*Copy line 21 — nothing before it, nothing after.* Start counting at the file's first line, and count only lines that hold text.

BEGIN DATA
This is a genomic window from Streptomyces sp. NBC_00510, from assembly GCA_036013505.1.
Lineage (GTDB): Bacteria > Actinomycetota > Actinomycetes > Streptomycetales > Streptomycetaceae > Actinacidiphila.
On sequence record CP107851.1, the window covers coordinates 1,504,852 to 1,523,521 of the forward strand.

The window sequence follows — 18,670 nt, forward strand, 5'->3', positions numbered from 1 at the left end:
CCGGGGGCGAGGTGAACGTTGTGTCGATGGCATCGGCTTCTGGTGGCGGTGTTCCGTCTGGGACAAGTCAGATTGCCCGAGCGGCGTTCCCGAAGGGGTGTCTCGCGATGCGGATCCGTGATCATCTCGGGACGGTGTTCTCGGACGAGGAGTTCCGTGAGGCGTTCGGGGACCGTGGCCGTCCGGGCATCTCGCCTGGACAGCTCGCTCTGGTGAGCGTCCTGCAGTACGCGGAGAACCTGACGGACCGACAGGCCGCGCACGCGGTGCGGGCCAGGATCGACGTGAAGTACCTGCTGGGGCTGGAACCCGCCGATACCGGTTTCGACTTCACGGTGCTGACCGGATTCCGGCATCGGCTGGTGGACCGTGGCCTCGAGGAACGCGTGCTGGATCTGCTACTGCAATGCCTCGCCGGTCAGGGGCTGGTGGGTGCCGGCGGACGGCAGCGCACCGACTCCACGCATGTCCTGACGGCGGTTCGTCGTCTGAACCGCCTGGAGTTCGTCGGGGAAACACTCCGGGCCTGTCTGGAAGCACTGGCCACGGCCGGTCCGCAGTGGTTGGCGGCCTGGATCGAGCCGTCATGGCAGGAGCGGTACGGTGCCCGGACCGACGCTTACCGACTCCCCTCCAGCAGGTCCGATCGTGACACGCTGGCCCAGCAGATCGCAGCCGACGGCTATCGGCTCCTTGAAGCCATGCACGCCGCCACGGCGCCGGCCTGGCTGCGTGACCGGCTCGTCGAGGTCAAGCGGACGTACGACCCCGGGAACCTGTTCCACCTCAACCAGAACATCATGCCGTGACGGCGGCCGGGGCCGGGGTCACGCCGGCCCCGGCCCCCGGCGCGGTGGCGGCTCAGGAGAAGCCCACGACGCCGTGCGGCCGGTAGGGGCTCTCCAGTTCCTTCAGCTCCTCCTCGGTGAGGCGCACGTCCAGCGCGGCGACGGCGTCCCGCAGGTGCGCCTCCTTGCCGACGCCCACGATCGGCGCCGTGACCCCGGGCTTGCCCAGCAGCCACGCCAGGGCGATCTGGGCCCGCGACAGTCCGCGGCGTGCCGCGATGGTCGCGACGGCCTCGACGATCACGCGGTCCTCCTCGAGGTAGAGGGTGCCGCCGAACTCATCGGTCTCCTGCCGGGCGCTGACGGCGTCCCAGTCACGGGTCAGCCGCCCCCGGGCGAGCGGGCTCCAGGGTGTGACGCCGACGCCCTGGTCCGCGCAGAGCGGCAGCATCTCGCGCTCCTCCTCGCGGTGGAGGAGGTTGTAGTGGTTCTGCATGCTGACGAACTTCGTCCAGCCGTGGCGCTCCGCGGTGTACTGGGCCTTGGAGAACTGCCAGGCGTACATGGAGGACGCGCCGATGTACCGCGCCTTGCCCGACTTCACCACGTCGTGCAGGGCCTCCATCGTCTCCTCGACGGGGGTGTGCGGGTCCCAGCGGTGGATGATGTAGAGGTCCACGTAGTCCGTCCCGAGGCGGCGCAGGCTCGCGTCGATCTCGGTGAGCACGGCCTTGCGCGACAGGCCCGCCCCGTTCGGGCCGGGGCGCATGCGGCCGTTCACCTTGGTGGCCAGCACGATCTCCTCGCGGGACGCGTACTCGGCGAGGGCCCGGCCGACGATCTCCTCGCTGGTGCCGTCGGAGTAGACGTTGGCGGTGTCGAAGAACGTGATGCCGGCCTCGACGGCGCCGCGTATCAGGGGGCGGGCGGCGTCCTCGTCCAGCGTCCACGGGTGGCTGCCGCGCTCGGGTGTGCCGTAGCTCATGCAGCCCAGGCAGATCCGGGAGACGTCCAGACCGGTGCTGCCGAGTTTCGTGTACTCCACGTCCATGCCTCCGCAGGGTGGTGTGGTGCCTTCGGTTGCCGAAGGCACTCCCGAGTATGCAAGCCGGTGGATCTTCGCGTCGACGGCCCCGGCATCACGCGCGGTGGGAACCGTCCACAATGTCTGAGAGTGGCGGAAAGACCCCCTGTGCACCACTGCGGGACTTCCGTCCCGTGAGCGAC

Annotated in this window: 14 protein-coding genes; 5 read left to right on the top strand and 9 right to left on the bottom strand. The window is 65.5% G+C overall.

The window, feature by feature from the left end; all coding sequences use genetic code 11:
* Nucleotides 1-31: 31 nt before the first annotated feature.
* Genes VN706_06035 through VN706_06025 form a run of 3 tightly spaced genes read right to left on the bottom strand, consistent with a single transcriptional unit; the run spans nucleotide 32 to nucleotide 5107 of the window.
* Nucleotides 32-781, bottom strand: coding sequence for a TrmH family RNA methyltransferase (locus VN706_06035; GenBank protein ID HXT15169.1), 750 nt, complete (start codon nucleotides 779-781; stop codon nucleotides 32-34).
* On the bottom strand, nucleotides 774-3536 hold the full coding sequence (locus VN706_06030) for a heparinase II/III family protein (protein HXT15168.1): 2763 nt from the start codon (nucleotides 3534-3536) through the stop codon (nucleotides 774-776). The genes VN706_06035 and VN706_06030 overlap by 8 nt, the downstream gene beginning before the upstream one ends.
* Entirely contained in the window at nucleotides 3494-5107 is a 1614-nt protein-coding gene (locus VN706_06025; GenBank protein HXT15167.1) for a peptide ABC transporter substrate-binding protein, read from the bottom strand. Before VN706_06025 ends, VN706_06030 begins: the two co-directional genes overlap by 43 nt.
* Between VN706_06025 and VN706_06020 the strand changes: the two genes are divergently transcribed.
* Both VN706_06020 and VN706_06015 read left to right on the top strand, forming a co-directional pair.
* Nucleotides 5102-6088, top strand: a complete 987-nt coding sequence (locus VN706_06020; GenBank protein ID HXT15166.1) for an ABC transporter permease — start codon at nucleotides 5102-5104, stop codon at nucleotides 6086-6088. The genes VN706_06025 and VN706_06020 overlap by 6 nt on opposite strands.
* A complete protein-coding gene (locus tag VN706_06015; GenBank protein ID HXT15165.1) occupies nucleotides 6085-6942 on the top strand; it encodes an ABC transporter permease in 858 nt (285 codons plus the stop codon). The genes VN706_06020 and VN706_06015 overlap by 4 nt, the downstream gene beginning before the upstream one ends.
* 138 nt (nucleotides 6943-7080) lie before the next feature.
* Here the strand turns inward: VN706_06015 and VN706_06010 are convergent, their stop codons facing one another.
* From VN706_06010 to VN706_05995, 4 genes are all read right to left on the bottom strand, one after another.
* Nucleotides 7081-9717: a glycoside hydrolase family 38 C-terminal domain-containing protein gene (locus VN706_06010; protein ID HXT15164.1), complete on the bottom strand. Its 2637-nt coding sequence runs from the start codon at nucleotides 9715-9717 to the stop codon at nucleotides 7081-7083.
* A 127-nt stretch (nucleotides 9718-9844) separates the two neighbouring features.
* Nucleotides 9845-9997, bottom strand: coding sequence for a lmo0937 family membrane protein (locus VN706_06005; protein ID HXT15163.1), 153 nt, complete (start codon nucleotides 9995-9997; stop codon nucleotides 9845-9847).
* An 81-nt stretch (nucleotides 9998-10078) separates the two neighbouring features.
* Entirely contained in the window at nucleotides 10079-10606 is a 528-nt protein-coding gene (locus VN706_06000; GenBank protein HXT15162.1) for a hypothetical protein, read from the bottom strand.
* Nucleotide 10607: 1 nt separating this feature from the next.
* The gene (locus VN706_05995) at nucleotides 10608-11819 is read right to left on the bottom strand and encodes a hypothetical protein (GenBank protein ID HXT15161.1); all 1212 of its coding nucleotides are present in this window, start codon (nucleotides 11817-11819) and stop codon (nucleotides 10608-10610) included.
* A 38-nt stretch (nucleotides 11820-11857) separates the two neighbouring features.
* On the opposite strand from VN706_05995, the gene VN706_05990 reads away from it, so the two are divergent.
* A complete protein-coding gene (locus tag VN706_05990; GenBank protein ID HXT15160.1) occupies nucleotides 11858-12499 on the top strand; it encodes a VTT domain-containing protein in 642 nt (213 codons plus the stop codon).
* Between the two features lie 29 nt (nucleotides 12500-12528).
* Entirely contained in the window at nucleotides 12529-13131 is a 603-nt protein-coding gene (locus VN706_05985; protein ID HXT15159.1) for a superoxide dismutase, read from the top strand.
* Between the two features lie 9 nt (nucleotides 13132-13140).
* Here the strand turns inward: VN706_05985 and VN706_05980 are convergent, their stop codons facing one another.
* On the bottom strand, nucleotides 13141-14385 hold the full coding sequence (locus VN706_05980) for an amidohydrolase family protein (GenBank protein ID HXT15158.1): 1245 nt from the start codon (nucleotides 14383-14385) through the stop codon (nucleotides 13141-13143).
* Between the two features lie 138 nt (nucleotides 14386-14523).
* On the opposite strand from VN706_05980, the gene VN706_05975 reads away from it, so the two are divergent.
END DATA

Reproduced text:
* A 127-nt stretch (nucleotides 9718-9844) separates the two neighbouring features.